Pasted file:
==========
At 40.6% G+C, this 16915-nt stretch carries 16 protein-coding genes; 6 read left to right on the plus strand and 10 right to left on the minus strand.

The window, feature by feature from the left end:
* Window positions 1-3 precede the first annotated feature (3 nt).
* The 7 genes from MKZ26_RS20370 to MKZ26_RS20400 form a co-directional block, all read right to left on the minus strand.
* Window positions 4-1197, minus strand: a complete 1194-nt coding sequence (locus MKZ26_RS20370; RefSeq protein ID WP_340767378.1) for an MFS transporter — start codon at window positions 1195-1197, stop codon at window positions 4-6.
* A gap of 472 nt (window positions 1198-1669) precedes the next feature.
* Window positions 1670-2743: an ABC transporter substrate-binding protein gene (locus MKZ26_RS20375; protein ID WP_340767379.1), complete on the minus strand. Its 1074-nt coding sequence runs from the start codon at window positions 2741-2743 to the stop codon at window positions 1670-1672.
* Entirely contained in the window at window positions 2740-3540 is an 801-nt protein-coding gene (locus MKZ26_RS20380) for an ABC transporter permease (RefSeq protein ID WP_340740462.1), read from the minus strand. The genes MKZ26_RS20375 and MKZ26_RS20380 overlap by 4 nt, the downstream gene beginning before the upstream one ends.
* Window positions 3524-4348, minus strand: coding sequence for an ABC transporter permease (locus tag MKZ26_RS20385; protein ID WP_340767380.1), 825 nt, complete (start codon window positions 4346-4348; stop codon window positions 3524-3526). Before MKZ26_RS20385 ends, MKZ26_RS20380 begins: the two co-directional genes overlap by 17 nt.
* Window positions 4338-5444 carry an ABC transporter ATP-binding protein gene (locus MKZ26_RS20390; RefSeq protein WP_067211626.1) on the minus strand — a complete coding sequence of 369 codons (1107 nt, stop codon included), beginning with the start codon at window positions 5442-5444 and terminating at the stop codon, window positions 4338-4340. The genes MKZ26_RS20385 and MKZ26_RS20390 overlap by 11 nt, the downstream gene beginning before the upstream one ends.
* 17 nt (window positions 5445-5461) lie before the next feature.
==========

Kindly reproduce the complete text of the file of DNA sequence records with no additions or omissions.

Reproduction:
At 40.6% G+C, this 16915-nt stretch carries 16 protein-coding genes; 6 read left to right on the plus strand and 10 right to left on the minus strand.

The window, feature by feature from the left end:
* Window positions 1-3 precede the first annotated feature (3 nt).
* The 7 genes from MKZ26_RS20370 to MKZ26_RS20400 form a co-directional block, all read right to left on the minus strand.
* Window positions 4-1197, minus strand: a complete 1194-nt coding sequence (locus MKZ26_RS20370; RefSeq protein ID WP_340767378.1) for an MFS transporter — start codon at window positions 1195-1197, stop codon at window positions 4-6.
* A gap of 472 nt (window positions 1198-1669) precedes the next feature.
* Window positions 1670-2743: an ABC transporter substrate-binding protein gene (locus MKZ26_RS20375; protein ID WP_340767379.1), complete on the minus strand. Its 1074-nt coding sequence runs from the start codon at window positions 2741-2743 to the stop codon at window positions 1670-1672.
* Entirely contained in the window at window positions 2740-3540 is an 801-nt protein-coding gene (locus MKZ26_RS20380) for an ABC transporter permease (RefSeq protein ID WP_340740462.1), read from the minus strand. The genes MKZ26_RS20375 and MKZ26_RS20380 overlap by 4 nt, the downstream gene beginning before the upstream one ends.
* Window positions 3524-4348, minus strand: coding sequence for an ABC transporter permease (locus tag MKZ26_RS20385; protein ID WP_340767380.1), 825 nt, complete (start codon window positions 4346-4348; stop codon window positions 3524-3526). Before MKZ26_RS20385 ends, MKZ26_RS20380 begins: the two co-directional genes overlap by 17 nt.
* Window positions 4338-5444 carry an ABC transporter ATP-binding protein gene (locus MKZ26_RS20390; RefSeq protein WP_067211626.1) on the minus strand — a complete coding sequence of 369 codons (1107 nt, stop codon included), beginning with the start codon at window positions 5442-5444 and terminating at the stop codon, window positions 4338-4340. The genes MKZ26_RS20385 and MKZ26_RS20390 overlap by 11 nt, the downstream gene beginning before the upstream one ends.
* 17 nt (window positions 5445-5461) lie before the next feature.